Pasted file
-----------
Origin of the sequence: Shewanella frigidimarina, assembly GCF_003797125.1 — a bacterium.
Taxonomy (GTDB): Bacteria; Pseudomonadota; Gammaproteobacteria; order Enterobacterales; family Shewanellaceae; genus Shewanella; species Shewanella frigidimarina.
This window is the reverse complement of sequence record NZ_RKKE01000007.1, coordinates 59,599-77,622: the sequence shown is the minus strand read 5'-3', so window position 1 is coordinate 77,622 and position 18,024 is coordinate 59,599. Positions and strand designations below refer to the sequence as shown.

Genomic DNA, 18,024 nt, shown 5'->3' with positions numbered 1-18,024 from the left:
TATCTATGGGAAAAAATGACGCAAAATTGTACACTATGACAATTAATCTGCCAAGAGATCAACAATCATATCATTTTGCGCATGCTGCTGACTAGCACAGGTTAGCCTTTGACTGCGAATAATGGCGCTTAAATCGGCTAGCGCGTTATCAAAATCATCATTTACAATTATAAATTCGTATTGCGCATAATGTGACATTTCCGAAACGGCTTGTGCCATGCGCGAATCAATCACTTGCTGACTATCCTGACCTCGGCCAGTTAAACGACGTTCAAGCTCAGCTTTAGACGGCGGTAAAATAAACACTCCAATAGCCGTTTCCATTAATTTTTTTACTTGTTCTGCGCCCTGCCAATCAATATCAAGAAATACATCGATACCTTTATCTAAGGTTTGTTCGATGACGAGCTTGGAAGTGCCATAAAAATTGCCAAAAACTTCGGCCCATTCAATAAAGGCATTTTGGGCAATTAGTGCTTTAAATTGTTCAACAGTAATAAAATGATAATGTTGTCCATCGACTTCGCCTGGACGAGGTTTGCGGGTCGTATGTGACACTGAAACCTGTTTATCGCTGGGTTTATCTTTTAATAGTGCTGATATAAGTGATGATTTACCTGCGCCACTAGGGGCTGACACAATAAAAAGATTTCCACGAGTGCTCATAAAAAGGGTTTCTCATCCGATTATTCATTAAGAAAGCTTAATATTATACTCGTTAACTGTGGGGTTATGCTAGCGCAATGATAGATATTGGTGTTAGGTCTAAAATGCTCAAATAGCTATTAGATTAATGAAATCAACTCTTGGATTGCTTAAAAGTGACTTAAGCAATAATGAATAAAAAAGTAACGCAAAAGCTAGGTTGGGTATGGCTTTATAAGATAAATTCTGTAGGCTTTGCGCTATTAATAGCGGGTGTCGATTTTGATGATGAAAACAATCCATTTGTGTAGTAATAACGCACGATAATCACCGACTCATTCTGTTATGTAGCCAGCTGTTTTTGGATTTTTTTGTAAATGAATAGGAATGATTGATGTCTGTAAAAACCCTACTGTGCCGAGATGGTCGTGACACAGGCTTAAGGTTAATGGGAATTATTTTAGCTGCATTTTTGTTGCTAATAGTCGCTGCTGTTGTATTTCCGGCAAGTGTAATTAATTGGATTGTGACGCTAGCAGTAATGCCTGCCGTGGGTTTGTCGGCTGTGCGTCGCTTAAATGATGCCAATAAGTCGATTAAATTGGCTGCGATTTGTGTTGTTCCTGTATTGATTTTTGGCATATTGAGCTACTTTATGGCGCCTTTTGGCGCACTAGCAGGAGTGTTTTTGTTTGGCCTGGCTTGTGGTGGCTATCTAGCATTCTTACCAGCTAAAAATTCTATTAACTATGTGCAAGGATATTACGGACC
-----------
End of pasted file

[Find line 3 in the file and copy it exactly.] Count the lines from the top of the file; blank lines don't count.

This window is the reverse complement of sequence record NZ_RKKE01000007.1, coordinates 59,599-77,622: the sequence shown is the minus strand read 5'-3', so window position 1 is coordinate 77,622 and position 18,024 is coordinate 59,599. Positions and strand designations below refer to the sequence as shown.